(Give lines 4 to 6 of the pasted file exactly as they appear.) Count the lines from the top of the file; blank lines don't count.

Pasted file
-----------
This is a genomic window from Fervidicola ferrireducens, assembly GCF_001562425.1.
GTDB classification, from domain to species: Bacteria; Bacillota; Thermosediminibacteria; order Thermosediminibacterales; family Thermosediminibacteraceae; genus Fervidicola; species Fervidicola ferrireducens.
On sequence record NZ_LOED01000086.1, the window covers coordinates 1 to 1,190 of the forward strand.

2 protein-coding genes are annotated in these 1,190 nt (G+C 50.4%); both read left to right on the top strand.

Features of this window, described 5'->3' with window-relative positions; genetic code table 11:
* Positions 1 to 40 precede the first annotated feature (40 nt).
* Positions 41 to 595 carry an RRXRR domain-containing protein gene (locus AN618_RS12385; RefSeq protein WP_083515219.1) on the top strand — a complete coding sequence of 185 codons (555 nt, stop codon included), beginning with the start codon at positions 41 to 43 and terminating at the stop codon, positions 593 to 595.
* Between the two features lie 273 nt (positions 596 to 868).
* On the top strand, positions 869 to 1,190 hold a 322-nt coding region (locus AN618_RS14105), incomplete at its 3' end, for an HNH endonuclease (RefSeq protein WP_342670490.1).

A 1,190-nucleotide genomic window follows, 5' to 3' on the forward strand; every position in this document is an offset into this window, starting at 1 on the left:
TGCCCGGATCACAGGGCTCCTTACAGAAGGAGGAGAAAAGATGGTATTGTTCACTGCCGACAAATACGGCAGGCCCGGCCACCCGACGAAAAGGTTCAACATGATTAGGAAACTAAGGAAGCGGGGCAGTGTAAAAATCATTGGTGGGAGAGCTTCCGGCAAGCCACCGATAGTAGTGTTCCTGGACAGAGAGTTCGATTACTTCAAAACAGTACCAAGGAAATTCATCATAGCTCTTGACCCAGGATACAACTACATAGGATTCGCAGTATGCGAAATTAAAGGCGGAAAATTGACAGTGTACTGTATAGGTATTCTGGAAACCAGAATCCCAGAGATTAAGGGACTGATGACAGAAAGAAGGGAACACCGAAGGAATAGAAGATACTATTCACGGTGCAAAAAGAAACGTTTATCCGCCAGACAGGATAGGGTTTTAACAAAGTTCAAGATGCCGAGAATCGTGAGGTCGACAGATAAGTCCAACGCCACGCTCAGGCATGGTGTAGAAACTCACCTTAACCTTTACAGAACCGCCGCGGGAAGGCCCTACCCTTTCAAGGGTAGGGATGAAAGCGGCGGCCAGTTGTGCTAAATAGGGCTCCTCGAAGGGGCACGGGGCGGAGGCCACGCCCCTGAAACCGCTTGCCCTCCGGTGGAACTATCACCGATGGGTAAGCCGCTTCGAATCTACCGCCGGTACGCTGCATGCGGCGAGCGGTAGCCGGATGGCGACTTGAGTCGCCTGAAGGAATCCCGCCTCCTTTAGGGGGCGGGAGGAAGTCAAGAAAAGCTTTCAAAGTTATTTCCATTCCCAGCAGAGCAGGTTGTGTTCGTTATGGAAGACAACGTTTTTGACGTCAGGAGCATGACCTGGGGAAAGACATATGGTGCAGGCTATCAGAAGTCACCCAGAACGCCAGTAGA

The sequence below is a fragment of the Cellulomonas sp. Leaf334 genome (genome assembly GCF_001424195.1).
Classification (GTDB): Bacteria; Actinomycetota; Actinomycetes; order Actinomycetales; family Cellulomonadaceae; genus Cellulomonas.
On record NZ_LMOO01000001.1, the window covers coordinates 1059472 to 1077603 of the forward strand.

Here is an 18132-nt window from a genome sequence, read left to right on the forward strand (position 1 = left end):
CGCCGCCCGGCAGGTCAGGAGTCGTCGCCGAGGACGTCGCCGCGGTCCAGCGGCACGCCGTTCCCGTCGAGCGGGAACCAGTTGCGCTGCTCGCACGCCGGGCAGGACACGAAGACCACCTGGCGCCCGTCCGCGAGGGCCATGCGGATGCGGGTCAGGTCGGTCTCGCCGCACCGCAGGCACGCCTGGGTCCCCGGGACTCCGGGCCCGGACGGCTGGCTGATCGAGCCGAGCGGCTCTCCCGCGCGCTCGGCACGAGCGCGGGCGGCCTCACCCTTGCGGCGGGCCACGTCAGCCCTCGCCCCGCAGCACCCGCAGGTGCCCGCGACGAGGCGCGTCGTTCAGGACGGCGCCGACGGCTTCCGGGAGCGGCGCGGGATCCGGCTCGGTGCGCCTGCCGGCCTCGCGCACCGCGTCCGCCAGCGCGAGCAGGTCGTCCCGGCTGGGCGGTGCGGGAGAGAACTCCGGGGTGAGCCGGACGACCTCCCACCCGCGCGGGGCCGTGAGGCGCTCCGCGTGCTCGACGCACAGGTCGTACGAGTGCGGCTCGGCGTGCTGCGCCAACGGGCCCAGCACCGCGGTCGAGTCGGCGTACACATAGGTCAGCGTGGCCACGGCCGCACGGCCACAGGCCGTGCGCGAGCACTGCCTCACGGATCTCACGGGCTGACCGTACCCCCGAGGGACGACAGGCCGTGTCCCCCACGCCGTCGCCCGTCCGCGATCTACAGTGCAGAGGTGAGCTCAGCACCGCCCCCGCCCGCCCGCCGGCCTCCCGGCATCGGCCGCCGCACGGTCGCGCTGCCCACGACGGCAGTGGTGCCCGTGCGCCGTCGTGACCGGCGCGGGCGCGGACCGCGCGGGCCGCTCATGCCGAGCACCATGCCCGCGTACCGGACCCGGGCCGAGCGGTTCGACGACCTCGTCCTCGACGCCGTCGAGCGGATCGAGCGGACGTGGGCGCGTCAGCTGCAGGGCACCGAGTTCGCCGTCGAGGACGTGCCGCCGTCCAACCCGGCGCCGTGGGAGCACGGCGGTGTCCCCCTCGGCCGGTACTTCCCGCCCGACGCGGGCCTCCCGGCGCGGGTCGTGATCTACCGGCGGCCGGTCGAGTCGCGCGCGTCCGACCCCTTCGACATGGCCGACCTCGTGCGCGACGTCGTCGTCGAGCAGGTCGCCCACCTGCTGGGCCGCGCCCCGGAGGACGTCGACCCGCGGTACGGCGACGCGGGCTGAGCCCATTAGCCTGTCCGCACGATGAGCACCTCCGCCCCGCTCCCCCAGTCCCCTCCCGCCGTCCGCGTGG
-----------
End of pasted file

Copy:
2 protein-coding genes are annotated in these 1,190 nt (G+C 50.4%); both read left to right on the top strand.

Features of this window, described 5'->3' with window-relative positions; genetic code table 11:
* Positions 1 to 40 precede the first annotated feature (40 nt).